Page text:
I build on contrasts and balances. Opposing colours. Darks vs. lights. Thin balances thick. The two-dimensional surfaces of the painting are attacked with a combination of additive and subtractive processes. The painting is finalized when all the opposing elements co-exist in the picture plane. The painting process is 'automatic'. There is no pre-defined direction established. There is no preestablished statement to trumpet. The materials and the art-making method remain the constants. The artwork is the sum of the adventure explored and revealed. Encaustic is wonderfully messy. The medium is quick and the application can be hasty. Even though, every stroke is contemplated as a reactionary move to the one before. The layering and subsequent revealing suggest the past and present. The detail of scraping reveals the patina of something 'made by hand'. The medium is related to construction, a building of layers and dimension. The two-dimensional artwork often can embody three-dimensional sculptural elements.
Allow yourself to move closer. Look closer. Engage in a conversation. It's in this conversation that one can explore the artwork on an intimate level. The warmth of the medium shows off the malleable and human qualities of encaustic. A patina of a life, a passing of time, is apparent throughout the surface of the artwork. Past knowledge is alluded to when exploring the texture. In some instances, the sculptural surface is tranquil - smooth, clear and fresh. In other areas, the uneven surface suggests a carved, scraped and incised battlefield. Layers of meaning are found in the depths of encaustic beeswax. Evidence of forgotten structures lie obscured - to be discovered only by the viewer. The semi-translucent medium reveals a history of old plans and scars of past opposition. The battle is over when equilibrium is negotiated. A glimpse of the character of the artwork has been revealed to the viewer. It starts with conflict, but now the artwork represents a reconciliation of elements. A balance achieved. Rivals are in harmony. A rhythm established.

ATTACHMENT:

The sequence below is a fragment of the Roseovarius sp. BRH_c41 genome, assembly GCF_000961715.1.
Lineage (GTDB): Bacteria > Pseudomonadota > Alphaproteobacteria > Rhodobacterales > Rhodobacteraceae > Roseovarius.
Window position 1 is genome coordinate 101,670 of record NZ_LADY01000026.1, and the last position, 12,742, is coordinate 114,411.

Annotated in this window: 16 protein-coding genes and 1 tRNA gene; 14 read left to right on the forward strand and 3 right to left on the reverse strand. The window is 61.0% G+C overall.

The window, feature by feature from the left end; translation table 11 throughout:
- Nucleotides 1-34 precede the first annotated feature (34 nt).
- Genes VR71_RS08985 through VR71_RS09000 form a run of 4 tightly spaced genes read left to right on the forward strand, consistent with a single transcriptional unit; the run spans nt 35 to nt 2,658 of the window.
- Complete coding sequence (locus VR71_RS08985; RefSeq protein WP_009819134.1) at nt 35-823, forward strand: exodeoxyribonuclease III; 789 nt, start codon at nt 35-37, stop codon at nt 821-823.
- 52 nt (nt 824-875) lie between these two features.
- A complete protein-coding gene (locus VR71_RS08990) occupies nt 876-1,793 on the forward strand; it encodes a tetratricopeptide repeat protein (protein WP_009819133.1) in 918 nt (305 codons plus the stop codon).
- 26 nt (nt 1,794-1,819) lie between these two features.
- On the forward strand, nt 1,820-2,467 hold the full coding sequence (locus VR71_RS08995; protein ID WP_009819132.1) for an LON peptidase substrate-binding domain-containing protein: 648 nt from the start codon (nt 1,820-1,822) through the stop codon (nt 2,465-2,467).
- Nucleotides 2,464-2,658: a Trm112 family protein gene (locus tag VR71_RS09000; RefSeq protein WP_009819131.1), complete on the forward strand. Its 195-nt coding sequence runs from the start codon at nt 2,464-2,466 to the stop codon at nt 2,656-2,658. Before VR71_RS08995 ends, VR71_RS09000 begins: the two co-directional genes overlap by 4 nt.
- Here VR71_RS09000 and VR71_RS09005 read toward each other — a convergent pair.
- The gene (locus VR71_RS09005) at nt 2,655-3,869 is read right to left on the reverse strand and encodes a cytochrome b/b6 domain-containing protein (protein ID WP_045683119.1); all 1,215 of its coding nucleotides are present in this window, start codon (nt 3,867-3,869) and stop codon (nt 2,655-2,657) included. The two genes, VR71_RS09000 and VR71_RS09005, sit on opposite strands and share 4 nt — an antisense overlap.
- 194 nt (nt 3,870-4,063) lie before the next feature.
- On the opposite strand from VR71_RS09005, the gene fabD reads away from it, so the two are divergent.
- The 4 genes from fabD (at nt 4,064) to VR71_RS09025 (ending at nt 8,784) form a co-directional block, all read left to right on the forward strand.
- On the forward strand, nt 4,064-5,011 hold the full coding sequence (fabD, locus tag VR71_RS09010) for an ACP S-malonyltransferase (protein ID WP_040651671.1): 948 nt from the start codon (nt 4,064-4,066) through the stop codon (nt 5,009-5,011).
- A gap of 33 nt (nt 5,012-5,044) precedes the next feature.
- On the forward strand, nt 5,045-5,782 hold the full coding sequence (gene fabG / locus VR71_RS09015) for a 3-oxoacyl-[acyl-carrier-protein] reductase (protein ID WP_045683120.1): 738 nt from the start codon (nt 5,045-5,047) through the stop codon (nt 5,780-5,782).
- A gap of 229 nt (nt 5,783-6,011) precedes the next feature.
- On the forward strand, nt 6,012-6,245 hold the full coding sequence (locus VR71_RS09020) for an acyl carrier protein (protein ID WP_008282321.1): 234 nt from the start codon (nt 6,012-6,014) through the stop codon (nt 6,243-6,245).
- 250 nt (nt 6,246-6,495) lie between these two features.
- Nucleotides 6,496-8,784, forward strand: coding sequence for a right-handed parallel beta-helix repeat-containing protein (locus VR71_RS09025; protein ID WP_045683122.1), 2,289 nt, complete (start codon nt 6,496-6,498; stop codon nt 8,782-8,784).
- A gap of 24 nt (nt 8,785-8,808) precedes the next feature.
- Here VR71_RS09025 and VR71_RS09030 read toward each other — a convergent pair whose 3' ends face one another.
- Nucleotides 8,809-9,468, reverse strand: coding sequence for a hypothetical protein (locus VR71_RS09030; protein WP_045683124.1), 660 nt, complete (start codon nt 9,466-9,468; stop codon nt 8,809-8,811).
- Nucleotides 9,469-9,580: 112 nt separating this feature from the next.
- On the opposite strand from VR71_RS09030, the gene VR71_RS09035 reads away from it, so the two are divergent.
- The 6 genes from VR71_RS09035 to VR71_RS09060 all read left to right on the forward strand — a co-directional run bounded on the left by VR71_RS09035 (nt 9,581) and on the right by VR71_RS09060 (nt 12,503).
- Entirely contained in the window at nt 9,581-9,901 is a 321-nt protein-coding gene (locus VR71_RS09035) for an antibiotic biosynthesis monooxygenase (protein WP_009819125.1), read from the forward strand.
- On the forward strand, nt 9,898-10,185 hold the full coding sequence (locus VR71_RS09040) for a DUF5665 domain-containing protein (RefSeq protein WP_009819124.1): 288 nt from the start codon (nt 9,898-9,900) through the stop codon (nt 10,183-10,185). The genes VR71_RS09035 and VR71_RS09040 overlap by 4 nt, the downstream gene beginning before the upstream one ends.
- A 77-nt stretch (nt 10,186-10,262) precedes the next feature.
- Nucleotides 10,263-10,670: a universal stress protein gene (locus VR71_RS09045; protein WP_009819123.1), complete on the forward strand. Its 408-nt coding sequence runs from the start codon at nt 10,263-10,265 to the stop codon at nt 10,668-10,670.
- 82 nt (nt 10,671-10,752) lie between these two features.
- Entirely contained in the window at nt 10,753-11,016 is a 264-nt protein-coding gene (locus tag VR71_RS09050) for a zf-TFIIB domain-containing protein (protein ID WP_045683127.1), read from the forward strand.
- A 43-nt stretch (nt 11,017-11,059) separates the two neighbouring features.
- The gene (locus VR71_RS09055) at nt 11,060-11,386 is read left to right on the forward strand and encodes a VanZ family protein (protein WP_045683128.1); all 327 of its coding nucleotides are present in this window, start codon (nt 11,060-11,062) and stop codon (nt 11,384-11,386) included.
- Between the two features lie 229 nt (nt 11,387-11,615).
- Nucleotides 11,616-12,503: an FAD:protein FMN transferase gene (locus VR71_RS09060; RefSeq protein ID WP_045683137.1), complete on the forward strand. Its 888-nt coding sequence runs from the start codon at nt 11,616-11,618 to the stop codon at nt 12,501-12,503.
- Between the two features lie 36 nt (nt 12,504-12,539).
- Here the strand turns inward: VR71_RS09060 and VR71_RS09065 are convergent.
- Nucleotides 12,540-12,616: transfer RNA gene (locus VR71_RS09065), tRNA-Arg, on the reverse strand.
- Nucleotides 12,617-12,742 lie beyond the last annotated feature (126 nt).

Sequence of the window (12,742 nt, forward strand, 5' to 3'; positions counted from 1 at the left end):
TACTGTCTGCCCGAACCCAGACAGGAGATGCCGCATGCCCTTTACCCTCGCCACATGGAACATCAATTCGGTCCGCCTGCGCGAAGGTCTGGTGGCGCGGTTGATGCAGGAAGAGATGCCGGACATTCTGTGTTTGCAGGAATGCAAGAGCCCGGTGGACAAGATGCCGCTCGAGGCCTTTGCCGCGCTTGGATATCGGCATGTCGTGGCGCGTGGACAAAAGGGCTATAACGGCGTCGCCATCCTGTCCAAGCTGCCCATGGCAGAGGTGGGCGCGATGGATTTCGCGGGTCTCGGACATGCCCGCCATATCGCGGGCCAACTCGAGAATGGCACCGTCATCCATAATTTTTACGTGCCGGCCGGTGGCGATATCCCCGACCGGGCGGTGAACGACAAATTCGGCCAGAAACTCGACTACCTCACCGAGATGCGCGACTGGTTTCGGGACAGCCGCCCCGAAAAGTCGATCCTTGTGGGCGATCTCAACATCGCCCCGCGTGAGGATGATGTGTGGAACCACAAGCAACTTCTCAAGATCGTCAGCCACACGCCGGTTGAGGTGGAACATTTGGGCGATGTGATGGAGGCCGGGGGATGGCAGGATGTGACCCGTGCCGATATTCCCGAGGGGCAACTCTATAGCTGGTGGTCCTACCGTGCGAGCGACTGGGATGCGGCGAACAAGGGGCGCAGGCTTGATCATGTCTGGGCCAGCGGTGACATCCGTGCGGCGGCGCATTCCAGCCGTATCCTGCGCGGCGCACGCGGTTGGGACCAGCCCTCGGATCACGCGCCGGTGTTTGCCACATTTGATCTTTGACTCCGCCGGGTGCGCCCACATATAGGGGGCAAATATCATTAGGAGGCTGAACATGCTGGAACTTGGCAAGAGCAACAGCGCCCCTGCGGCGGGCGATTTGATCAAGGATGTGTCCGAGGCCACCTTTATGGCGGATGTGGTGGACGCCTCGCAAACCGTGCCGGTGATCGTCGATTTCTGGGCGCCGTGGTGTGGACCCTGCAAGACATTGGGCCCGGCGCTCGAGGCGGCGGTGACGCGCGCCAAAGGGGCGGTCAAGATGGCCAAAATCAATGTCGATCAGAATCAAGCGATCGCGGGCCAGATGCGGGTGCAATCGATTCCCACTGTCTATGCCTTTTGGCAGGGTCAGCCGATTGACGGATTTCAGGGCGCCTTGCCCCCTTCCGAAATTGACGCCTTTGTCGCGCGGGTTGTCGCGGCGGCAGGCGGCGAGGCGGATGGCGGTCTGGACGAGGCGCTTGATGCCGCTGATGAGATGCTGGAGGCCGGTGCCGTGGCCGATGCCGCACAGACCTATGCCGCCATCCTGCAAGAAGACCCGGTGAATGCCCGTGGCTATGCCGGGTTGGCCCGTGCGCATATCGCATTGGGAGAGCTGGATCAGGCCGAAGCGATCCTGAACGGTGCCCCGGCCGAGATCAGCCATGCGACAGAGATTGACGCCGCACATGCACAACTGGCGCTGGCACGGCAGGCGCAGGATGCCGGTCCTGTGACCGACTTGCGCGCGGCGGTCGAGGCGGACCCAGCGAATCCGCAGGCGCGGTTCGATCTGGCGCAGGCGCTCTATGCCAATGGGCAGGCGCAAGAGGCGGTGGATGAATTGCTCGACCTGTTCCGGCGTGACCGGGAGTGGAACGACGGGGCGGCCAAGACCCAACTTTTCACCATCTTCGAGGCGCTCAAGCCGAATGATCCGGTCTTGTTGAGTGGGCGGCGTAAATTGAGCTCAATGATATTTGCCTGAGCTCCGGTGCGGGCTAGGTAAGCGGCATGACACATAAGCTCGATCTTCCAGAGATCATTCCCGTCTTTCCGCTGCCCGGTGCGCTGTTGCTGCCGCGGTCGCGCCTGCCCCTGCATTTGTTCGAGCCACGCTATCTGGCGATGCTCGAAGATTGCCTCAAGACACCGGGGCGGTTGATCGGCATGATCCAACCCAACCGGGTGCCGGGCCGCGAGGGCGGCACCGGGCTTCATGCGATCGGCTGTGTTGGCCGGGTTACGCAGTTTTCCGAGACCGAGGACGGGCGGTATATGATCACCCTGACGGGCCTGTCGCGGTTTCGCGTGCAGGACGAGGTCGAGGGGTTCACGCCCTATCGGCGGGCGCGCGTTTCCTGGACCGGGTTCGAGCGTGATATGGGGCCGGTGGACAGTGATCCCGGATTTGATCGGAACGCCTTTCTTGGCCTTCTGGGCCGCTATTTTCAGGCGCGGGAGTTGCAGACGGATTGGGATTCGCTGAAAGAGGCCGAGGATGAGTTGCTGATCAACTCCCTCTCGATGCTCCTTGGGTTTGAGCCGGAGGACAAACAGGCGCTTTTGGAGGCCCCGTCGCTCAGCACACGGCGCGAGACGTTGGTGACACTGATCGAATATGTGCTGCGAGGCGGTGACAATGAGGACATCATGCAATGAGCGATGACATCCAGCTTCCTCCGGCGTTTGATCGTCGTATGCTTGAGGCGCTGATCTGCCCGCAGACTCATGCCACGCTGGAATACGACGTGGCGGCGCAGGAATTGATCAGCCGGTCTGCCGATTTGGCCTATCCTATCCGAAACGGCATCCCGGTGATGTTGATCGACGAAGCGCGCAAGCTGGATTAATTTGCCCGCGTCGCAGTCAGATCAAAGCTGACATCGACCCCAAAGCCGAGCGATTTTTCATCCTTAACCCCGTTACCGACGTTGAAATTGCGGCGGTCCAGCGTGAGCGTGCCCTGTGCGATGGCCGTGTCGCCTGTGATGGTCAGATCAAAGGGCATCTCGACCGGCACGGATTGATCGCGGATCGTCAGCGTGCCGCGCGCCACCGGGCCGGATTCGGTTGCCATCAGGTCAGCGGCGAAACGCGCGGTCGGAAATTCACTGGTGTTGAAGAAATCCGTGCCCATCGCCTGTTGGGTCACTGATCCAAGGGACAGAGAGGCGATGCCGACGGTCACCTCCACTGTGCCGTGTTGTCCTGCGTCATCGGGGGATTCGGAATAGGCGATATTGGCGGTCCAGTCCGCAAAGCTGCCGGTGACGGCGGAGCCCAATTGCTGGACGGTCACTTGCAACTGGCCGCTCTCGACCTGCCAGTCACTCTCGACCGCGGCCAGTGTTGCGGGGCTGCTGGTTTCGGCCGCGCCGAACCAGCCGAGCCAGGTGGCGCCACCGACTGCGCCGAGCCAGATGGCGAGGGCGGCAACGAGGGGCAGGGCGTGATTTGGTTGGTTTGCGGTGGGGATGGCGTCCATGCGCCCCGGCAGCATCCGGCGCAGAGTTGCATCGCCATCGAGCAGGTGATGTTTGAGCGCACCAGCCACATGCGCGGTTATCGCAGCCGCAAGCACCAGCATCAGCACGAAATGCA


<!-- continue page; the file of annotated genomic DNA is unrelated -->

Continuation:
Kevin Ghiglione attended the Alberta College of Art and the Ontario College of Art. His training as an artist has led him on a journey of artwork - including printmaking, film, graphic design, and illustration. He was introduced to the encaustic painting process in 1983. He explored other artistic endeavours and, in recent years, has enjoyed an increasing relationship to the encaustic medium. The artist lives and paints in Toronto and his work is exhibited in galleries in Calgary, Charletown and Toronto.